Karem pitches tilting, transforming design as U.S. Army’s new attack helicopter

To fulfill the U.S. Army’s need for a new attack recon rotorcraft, Karem Aircraft is pitching a radically new design that literally transforms from a helicopter at hover to an airplane in speedy forward flight.

Karem’s FARA design, called the AR-40, features three lightweight rigid rotors attached to an aerodynamic rigid rotor hub. Karem Image

Karem, founded by MQ-1 Predator developer Abraham Karem, has long been focused on developing “optimal-speed” tiltrotor technology that improves rotor pitch and angle to improve efficiency.

Much of that work was done in concert with Army programs under the Future Vertical Lift Umbrella, like the Joint Multirole Technology Demonstration (JMR-TD). Now the company is applying that optimal-speed tech to the Future Attack Reconnaissance Aircraft (FARA) program. Karem is teamed with Northrop Grumman and Raytheon on the current $738 million design development contract for initial FARA conceptual work.

Since Karem threw its hat in the FARA ring, it was assumed the company would pitch a tiltrotor, but the Army’s requirement that the aircraft measure no more than 40 feet by 40 feet made that configuration untenable, Karem FARA program manager Thomas Berger told Vertical in an interview.

“We think optimal-speed tiltrotors are the best way to do VTOL [vertical takeoff and landing] with good forward airspeed and efficiency,” Berger said. “That said, the Army has a very particular requirement that FARA fit into a 40-foot space. They [provided] some scenarios that require them to fit into a small space. One big rotor hub of 40 feet is better that two small rotors of sub-20 feet. Long story short, the tiltrotor just doesn’t fit into the 40-foot box.”

Karem’s FARA design, called the AR-40, features three lightweight rigid rotors attached to an aerodynamic rigid rotor hub that provide “favor dynamics in a wide RPM operation range,” Berger said. Karem has extensive experience making rigid rotors of various sizes. Many members of its team, including founder Abe Karem, worked on the Airbus H160, a rigid-rotor conventional helicopter.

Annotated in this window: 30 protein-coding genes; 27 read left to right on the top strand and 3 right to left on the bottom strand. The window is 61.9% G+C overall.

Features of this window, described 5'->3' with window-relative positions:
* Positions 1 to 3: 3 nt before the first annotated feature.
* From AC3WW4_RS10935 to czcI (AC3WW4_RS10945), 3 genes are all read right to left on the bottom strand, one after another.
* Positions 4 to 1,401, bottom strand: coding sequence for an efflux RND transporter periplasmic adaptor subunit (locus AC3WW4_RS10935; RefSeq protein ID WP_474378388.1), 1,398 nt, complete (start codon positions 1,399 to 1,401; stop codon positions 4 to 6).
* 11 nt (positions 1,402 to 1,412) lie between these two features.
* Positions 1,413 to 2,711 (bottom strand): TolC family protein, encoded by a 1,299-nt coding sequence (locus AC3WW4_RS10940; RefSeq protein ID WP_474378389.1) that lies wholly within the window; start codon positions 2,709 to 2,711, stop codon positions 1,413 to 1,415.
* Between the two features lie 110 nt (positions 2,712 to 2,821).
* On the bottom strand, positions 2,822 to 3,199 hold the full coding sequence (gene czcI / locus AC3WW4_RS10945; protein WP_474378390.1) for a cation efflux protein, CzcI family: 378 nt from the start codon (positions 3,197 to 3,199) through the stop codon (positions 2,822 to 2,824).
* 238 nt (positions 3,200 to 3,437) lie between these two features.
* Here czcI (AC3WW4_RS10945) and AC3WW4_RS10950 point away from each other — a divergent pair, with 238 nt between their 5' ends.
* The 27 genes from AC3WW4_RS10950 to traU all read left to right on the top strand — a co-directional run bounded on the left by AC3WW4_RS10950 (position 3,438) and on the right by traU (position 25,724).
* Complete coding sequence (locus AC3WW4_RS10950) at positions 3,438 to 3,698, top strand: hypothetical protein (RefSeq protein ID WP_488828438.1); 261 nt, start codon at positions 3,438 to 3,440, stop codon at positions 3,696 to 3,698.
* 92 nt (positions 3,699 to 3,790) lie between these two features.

“We sort of applied that to the optimal-seed tiltrotor, and now we’re applying it back to another edgewise helicopter.”

Ported over from optimal-speed development work, individual blade control actuation eliminates the swashplate and optimizes each individual blade’s pitch continually during its rotation. The effect is lessened vibration at higher speeds, which in turn allow the aircraft to fly more efficiently and reduce wear and tear.

The truly unique element of the AR-40 is its tail rotor, which is on a swivel that in hover mode orients the hub to one side where it acts like a conventional helicopter tail rotor. When the aircraft transitions to speedy forward flight, the tail rotor points aft and becomes a pusher propeller.

“In the hover configuration, it looks like a conventional helicopter,” he said. “In the airplane, or high-speed configuration, it looks like a turboprop airplane except with a pusher propeller,” Berger said.

The aircraft also features tilting wings that match the main rotor’s 40-foot diameter, by far the largest among FARA competitors. Like fixed wings, rotors generate lift more efficiently the larger and longer they are, Berger said.

“If you want to fly efficiently as an airplane, you want a long wing,” he said. “A stubby wing is not nearly as efficient. . . . We wanted the most efficient wing we could get, but we still had to fit into a 40-foot box. We probably would have gone longer if that requirement wasn’t there.”


“A larger wing gives you a lot of area to provide lift and the more lift you can get on the wing at high speed, or even moderate speed, the less you have to put on the rotor. That buys you dynamics and efficiency. If I don’t carry load on the rotor, that means the blades are de-pitched and are going to move way more efficiently through the air.”

A side-by-side cockpit promotes crew coordination, widens the space behind the crew for internal electronics processing and mission equipment and weapons stores. The Army’s requirement for internal weapon stores drives the fuselage width, Berger said. Once that was determined, it made sense to go with a side-by-side cockpit that allows better crew coordination. The space made available by the side-by-side cockpit could also be used for additional passengers on certain missions, Berger said.

Karem is not yet bending metal for a prototype and has not done wind-tunnel testing on a scale model, but has completed extensive digital modeling of its design, Berger said. It is buying up long-lead time materials and parts, “anticipating a favorable downselect for us, and we expect to meet the government/Army timeline for the program.”

Karem’s AR-40 is one of five designs vying for the FARA contract. The others are the Sikorsky Raider X based on its S-97 Raider coaxial-rotor prototype, the Bell Invictus tandem conventional helicopter, the AVX/L3 Compound Coaxial Helicopter (CCH) and a design developed by Boeing Phantom Works that the company refuses to reveal.

The Army plans to choose two teams by March 2020 that will then build competitive prototypes to participate in a government-sponsored fly-off in 2023.

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